I would say probably 99% of negative comments are simply people's opinions. And they're generally harmless... people are entitled to their opinions, and I can accept that... ya know, thanks for leaving a comment, I appreciate the engagement and so does YouTube's algorithm.

2. The Half-Truth

The second type of negative comment is the one that has some truth to it.
Like when someone says the volume of my music is too high, I can listen to the video and decide, yeah, maybe my music is too high and I should lower the volume next time I create a video. Ya know? Maybe they're right? I remember someone telling me that I was too "washed out" in my videos and I needed to lower the ISO on my camera. Ok fine, ya know what? Yeah I could see how I could lower the ISO a notch.

With critical comments, don't immediately write it off as a troll... even if the commenter is rude or condescending. There might be some truth to what they're saying that you can use to improve your videos. You can choose to be mature about it and thank them for the feedback.

3. The Trigger

But the third type of comment is the kind that seriously triggers you... like you know when you can hear your heart beating in your ears and your skin is feels like its burning on the inside, and you might even feel a little nauseous?

Just saying that makes me want to say "come on, it's a YouTube comment, how could it affect you that way" but I know that the truth is, sometimes, you get a comment that you didn't see coming and it throws you for a loop.

Like... "you talk too much" or "you have no business being on youtube." Those are two that will do it for me. It's likely something else for you.

When you read these comments, part of your brain is like "psssht well THAT's not true" but there is also a voice saying... "but... what if it is true?"

I think when we see a comment that really upsets us, it's because we have an inner troll that essentially agrees with the criticism. Like the negative comment validates something that we have some fear around or insecurities around.

When someone says "you have no business being on YouTube" my inner troll is like, "yah I knew it, I knew this was a dumb idea, you should just quit."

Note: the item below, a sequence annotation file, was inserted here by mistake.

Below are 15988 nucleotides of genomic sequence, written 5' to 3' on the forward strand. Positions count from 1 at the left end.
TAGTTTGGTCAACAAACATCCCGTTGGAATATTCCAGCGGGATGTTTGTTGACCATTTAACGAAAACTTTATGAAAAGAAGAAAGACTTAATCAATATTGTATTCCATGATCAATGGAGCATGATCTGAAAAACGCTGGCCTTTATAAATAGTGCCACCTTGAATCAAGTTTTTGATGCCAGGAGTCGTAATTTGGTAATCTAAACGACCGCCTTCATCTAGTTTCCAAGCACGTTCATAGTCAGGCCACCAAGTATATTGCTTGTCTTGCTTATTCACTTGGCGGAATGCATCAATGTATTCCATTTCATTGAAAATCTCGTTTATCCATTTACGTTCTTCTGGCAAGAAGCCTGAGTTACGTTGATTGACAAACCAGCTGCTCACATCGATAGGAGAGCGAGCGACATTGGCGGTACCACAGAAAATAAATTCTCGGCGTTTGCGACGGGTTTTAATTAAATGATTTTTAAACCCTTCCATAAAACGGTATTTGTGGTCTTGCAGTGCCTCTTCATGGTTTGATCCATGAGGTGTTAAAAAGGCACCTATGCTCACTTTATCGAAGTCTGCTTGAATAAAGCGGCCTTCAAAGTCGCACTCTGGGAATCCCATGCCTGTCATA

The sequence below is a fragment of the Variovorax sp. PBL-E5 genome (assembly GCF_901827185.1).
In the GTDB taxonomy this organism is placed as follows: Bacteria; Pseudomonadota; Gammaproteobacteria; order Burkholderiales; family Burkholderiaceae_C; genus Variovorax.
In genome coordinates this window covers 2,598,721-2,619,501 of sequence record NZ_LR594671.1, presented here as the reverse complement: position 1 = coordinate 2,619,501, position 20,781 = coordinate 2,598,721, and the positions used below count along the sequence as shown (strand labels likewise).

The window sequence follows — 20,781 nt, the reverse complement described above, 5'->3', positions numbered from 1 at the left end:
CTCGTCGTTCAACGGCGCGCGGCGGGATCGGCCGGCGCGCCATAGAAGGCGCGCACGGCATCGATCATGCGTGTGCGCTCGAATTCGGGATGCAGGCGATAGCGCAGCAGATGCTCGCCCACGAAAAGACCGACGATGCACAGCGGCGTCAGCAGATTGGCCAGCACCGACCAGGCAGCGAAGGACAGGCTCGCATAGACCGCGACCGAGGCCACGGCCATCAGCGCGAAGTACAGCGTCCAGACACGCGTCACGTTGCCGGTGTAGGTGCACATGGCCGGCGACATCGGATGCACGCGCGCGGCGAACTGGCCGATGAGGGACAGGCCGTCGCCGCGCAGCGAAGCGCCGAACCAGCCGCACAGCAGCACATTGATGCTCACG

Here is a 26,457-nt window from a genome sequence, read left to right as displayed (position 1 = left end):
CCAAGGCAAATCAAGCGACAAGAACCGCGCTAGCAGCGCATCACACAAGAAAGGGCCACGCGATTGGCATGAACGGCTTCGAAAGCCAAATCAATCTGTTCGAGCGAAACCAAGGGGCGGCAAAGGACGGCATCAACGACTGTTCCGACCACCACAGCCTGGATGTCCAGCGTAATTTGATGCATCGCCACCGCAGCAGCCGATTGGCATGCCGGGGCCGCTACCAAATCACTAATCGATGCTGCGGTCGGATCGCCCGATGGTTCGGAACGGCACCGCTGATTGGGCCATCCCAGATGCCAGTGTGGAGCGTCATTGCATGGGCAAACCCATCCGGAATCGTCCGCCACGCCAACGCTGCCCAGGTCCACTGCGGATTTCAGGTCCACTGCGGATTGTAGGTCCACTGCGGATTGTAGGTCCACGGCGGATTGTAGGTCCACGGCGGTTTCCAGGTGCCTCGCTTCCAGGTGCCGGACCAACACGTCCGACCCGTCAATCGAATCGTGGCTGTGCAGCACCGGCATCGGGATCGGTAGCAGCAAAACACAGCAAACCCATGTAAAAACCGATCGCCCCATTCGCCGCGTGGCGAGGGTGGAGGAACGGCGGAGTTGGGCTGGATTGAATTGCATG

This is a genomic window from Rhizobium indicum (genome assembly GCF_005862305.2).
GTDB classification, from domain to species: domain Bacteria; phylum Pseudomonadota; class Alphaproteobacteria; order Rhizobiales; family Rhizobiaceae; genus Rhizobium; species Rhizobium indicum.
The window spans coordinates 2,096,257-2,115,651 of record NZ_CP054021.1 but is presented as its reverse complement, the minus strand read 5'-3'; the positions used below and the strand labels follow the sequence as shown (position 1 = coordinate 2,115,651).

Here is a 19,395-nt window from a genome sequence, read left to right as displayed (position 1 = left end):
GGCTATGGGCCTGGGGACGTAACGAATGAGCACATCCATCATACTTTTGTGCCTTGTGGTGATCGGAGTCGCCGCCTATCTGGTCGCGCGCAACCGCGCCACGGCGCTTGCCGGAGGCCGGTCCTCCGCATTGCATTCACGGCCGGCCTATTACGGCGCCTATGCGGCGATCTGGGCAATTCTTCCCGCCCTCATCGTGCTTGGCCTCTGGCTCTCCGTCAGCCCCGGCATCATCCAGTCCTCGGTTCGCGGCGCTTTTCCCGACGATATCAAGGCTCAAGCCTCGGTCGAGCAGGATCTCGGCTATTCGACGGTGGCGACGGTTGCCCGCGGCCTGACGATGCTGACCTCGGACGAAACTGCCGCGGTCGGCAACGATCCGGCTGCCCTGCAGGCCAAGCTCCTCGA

Why does my inner troll believe this?! I think it's because I'm very introverted, and talking to a camera and putting myself out there on YouTube (of all places), is not a no-brainer for me, it took (and still takes) effort to hit record and open myself up for criticism in the first place.

So when you come across a comment that upsets you, in any way, makes you angry or sad or makes you want to give up and quit... ask yourself what about this comment is TRUE, and what is my inner troll latching on to that's causing me to feel this way. Seek that inner troll out and shine a light on that, give it a voice then let it go.

And congratulate yourself because if you're out there doing things that people are critical of, and it's affecting you... it means that you are operating outside of your comfort zone which is a GOOD thing.

How to Respond to Negative Comments

Simply respond, "Thank you for the feedback." or ignore it completely. There isn't an empathetic human being on the other end of YouTube waiting for you to reply so you can have a mature conversation. Don't waste your energy–your life–validating someone else's negative opinion of you.

Don't forget that even negative comments are engagement. YouTube loves to see engagement on your videos, so feel free to leave negative comments up on your videos. If the comment is actually offensive, use your own judgment whether or not to remove the comment.

To listen in on the entire conversation with Guest, please listen to episode 26 of the Video Pursuit Podcast in iTunes, or your favorite podcast player.